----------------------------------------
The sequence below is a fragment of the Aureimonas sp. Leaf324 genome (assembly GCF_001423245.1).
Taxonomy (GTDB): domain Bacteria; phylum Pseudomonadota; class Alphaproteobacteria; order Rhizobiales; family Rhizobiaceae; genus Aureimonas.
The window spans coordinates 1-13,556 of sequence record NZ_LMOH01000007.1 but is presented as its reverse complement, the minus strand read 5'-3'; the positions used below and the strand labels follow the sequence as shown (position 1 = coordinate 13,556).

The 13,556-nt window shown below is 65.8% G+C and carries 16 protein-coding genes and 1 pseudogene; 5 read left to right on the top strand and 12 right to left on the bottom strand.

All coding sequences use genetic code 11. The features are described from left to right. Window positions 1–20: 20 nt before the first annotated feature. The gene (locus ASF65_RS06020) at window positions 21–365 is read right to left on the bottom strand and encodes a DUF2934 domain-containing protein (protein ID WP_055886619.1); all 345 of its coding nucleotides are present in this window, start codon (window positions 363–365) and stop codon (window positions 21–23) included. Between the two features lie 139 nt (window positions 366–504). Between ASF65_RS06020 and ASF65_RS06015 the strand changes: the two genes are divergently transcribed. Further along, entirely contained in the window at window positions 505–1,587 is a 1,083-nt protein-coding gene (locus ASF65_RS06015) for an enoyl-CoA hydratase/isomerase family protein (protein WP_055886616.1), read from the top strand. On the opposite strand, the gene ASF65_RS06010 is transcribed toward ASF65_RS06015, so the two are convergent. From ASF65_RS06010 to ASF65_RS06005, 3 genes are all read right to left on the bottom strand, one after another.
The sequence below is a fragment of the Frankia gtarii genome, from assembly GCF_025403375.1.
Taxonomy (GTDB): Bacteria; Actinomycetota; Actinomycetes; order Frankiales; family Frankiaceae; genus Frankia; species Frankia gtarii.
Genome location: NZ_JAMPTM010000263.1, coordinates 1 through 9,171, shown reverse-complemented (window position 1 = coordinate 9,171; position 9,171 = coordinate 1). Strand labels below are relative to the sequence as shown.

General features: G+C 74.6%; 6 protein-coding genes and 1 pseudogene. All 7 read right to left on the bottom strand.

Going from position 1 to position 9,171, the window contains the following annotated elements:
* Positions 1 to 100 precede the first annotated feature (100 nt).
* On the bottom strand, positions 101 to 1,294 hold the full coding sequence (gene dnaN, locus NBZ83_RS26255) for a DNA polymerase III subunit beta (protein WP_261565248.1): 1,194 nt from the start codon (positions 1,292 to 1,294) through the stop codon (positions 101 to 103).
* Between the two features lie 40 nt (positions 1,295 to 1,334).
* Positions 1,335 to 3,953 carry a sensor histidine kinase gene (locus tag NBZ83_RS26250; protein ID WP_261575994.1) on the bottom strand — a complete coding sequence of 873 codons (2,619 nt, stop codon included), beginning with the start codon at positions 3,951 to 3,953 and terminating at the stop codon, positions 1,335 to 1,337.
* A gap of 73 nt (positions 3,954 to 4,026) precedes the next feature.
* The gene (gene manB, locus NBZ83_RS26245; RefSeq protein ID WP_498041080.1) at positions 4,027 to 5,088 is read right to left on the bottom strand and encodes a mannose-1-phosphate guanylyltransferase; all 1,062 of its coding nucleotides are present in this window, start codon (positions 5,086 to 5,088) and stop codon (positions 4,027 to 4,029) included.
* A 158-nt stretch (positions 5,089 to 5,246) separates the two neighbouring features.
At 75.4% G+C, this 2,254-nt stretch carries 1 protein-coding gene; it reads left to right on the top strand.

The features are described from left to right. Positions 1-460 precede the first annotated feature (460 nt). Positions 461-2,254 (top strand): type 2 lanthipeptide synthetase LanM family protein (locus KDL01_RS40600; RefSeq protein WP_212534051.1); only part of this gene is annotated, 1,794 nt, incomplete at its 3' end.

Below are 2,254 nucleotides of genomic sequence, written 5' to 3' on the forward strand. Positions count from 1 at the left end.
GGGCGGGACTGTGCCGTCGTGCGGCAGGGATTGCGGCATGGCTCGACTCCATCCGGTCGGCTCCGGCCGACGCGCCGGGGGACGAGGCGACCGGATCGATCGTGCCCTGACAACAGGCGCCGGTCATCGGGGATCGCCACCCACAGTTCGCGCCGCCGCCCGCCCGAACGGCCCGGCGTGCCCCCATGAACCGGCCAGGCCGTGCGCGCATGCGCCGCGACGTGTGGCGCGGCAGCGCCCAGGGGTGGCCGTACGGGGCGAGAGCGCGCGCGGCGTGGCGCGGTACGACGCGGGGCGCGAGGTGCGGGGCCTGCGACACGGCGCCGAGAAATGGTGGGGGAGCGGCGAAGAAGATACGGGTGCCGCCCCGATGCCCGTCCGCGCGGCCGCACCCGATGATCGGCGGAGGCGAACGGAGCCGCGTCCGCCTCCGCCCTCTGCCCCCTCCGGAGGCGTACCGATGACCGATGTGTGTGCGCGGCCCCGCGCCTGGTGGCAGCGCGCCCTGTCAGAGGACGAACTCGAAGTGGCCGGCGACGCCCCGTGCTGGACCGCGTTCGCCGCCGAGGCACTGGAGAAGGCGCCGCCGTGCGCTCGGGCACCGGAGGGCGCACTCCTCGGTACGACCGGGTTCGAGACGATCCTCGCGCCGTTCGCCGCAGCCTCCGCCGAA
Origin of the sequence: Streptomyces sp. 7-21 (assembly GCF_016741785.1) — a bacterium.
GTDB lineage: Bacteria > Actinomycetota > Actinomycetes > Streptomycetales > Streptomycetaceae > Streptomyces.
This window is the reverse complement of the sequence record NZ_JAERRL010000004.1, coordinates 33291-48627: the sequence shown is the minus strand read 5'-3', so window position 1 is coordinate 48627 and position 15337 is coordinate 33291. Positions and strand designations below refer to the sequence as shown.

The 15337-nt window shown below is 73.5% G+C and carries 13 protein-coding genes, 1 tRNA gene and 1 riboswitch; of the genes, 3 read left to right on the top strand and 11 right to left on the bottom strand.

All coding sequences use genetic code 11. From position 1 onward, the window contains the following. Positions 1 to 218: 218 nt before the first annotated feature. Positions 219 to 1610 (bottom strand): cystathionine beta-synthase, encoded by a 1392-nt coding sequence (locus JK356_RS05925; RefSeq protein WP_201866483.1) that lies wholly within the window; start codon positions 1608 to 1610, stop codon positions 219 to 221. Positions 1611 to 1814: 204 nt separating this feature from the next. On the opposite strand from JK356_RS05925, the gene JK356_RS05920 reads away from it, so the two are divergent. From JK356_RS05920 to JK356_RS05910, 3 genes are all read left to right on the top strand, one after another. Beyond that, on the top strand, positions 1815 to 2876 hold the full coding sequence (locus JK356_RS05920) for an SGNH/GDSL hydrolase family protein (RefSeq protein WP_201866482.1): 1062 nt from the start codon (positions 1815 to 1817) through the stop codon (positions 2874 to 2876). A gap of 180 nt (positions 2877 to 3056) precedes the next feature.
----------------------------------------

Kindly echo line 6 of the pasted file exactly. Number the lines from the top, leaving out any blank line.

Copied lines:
The sequence below is a fragment of the Frankia gtarii genome, from assembly GCF_025403375.1.